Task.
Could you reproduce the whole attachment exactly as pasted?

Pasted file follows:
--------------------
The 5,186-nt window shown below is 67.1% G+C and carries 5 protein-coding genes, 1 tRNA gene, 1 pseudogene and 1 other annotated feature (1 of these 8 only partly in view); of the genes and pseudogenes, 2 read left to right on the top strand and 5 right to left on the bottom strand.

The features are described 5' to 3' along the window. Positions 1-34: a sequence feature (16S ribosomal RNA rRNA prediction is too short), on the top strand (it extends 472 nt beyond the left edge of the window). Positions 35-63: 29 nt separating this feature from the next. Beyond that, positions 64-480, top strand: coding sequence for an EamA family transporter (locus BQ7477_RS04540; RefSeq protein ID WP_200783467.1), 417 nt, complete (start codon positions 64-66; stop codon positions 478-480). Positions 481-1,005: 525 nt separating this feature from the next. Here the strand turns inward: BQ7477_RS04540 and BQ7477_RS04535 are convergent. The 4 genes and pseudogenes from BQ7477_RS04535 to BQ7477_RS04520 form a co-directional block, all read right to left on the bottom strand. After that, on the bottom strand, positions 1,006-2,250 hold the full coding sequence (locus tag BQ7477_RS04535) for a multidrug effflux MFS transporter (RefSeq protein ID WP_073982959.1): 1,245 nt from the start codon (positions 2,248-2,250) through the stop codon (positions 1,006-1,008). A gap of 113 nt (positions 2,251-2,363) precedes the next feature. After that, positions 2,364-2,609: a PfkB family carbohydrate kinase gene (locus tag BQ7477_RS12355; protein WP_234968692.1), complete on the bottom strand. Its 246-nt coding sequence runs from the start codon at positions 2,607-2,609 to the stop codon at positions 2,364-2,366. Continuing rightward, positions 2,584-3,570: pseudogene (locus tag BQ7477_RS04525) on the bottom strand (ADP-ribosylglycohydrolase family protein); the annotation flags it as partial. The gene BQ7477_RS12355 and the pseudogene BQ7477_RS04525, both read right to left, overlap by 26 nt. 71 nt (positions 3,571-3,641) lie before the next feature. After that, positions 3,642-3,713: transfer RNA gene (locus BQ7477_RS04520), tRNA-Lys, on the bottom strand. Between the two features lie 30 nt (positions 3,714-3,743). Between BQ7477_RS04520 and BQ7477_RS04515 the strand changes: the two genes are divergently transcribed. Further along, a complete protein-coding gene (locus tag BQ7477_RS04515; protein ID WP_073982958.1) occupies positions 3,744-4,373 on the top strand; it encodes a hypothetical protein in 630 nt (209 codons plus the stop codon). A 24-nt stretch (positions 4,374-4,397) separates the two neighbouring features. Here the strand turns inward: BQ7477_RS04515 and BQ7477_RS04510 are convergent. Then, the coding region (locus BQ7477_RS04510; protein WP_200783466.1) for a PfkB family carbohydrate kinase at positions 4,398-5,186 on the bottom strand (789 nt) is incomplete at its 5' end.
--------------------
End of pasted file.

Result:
The 5,186-nt window shown below is 67.1% G+C and carries 5 protein-coding genes, 1 tRNA gene, 1 pseudogene and 1 other annotated feature (1 of these 8 only partly in view); of the genes and pseudogenes, 2 read left to right on the top strand and 5 right to left on the bottom strand.

The features are described 5' to 3' along the window. Positions 1-34: a sequence feature (16S ribosomal RNA rRNA prediction is too short), on the top strand (it extends 472 nt beyond the left edge of the window). Positions 35-63: 29 nt separating this feature from the next. Beyond that, positions 64-480, top strand: coding sequence for an EamA family transporter (locus BQ7477_RS04540; RefSeq protein ID WP_200783467.1), 417 nt, complete (start codon positions 64-66; stop codon positions 478-480). Positions 481-1,005: 525 nt separating this feature from the next. Here the strand turns inward: BQ7477_RS04540 and BQ7477_RS04535 are convergent. The 4 genes and pseudogenes from BQ7477_RS04535 to BQ7477_RS04520 form a co-directional block, all read right to left on the bottom strand. After that, on the bottom strand, positions 1,006-2,250 hold the full coding sequence (locus tag BQ7477_RS04535) for a multidrug effflux MFS transporter (RefSeq protein ID WP_073982959.1): 1,245 nt from the start codon (positions 2,248-2,250) through the stop codon (positions 1,006-1,008). A gap of 113 nt (positions 2,251-2,363) precedes the next feature. After that, positions 2,364-2,609: a PfkB family carbohydrate kinase gene (locus tag BQ7477_RS12355; protein WP_234968692.1), complete on the bottom strand. Its 246-nt coding sequence runs from the start codon at positions 2,607-2,609 to the stop codon at positions 2,364-2,366. Continuing rightward, positions 2,584-3,570: pseudogene (locus tag BQ7477_RS04525) on the bottom strand (ADP-ribosylglycohydrolase family protein); the annotation flags it as partial. The gene BQ7477_RS12355 and the pseudogene BQ7477_RS04525, both read right to left, overlap by 26 nt. 71 nt (positions 3,571-3,641) lie before the next feature. After that, positions 3,642-3,713: transfer RNA gene (locus BQ7477_RS04520), tRNA-Lys, on the bottom strand. Between the two features lie 30 nt (positions 3,714-3,743). Between BQ7477_RS04520 and BQ7477_RS04515 the strand changes: the two genes are divergently transcribed. Further along, a complete protein-coding gene (locus tag BQ7477_RS04515; protein ID WP_073982958.1) occupies positions 3,744-4,373 on the top strand; it encodes a hypothetical protein in 630 nt (209 codons plus the stop codon). A 24-nt stretch (positions 4,374-4,397) separates the two neighbouring features. Here the strand turns inward: BQ7477_RS04515 and BQ7477_RS04510 are convergent. Then, the coding region (locus BQ7477_RS04510; protein WP_200783466.1) for a PfkB family carbohydrate kinase at positions 4,398-5,186 on the bottom strand (789 nt) is incomplete at its 5' end.